I’m Rosie, a fifteen year old on work experience at The National Brain Appeal. This year at school has been really hectic due to countless amounts of GCSE exams and coursework. When I found out that I would be starting work experience I was really excited – it was a chance to get away from exams and do something really fun.
I’ve worked with The National Brain Party before, helping out at an event in Brunswick Square called “Fayre on the Square”, carrying around a massive pink unicorn and asking people to guess its name. It was a brilliant experience, everyone wanted to have a try to raise money for the fantastic appeal – even if they didn’t want to lug home the prize of a massive unicorn!
No matter how hard we try to prise them open, lips are tightly sealed at The National Brain Appeal office.
Theresa Dauncey, our Chief Executive, is keeping very secretive about her latest adventure: opening the Olympic ceremony!
Theresa is one of the 800 participants in the NHS section who will join 9,000 others in what promises to be an unforgettable spectacle. It has taken more than two hundred hours of rehearsals and long, fourteen hour days to practice their twelve minute piece that will form part of the three hour ceremony.
The history of the Althaus family is inextricably linked with The National Hospital. Caroline Althaus, who sits on our board of trustees, delves deeper into the history of the family to discover an untold past.
Growing up, I always knew that our family was closely linked to The National Hospital: my great-great-uncle, Julius Althaus, was one of the founding members, my grandfather, Frederick Althaus, answered an advertisement in The Telegraph which had been inserted by the hospital to find if there were any Althauses who would like to lend their support. My grandfather joined the house committee of Maida Vale in 1966, my father Robin succeeded him in 1975 and has just retired at the end of 2011. We have always been close to the hospital, so when I had the opportunity to visit the Queen Square Library – newly renovated by joint funds from The National Brain Appeal and the Brain Research Trust – I was delighted at the chance to learn more about the history of the hospital and our family.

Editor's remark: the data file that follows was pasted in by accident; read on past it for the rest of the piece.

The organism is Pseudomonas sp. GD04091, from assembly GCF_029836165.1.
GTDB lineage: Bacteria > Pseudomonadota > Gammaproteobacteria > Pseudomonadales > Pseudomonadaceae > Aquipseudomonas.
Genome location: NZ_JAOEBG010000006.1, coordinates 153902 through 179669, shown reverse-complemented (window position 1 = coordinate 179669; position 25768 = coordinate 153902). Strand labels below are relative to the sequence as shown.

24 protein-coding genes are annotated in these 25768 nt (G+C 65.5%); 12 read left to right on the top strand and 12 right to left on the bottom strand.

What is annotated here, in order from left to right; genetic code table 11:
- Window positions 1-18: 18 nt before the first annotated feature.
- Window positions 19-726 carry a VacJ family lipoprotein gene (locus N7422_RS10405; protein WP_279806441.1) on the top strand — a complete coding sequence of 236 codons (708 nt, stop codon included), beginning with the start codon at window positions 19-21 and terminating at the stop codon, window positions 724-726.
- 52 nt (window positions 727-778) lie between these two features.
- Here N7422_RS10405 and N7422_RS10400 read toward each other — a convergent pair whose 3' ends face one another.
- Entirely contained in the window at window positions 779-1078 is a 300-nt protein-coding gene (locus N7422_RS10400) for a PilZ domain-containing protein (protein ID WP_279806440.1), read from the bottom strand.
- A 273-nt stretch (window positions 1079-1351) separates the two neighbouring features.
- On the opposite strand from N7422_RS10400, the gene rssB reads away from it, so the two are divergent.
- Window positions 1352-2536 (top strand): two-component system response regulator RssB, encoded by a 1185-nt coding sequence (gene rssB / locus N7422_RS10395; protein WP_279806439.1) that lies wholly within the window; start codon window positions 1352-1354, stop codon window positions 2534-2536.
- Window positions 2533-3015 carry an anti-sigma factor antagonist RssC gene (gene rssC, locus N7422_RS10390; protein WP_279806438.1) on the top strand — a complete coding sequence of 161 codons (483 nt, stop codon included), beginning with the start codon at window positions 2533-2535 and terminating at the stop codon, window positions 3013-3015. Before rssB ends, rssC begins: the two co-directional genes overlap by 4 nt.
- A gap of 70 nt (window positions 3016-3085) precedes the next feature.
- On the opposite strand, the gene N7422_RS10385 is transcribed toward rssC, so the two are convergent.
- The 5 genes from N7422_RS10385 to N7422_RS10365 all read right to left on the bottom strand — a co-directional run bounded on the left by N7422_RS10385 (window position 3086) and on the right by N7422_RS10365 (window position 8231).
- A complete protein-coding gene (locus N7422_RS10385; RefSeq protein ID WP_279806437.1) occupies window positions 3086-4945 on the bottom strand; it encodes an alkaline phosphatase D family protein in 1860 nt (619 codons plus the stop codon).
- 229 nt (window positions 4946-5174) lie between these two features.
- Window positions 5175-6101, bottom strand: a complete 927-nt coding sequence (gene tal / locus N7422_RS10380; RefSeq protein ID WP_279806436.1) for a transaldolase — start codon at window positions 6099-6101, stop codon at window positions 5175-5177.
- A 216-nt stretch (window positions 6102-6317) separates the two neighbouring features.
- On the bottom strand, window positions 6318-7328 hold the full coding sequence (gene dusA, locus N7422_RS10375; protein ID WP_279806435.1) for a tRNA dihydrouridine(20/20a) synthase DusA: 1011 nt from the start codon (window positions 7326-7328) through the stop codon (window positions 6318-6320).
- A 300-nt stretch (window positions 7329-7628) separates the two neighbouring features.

We have so many amazing supporters who do a huge amount for the National Brain Appeal and every so often we like to really celebrate the amazing work of individual fundraisers. This week, we shine a light on Penny Boylan.
In 2009, Penny organised the first black tie Queen Square Dinner and Auction which raised over £102,000 towards the UK’s first Brain Tumour Unit at The National. The night was such a success that Penny organised the sequel this year and, at the end of May, the second Queen Square Dinner was held in the beautiful St Pancras hotel. Guests were welcomed with a champagne and canapé reception, followed by a silent auction during dinner and a Live auction conducted by Sotheby’s in the Hansom Hall. Alex, Marcelle and Tallulah from the NBA team were there to lend a helping hand and we watched in awe and amazement as bids flew in with the total sum nearing £175,000.
There is always a flutter of excitement in the National Brain Appeal office when we receive news that Nicky Buckingham is back at The National, not just because of her close connection with the charity but because she also brings with her an array of cakes, biscuits and other delicious treats.
Last week, she set up stall at The National Hospital and unsurprisingly we had some very willing volunteers from the TNBA office who went down to say hello and to sample her latest taste creations. There was everything from Jubilee Fairy Cake and Royal Caramel Shortbread (said to be Prince William’s favourite sweet treat) to King Cupcakes and Victoria Sponge which went down very well with our four o’clock cup of tea time! Read more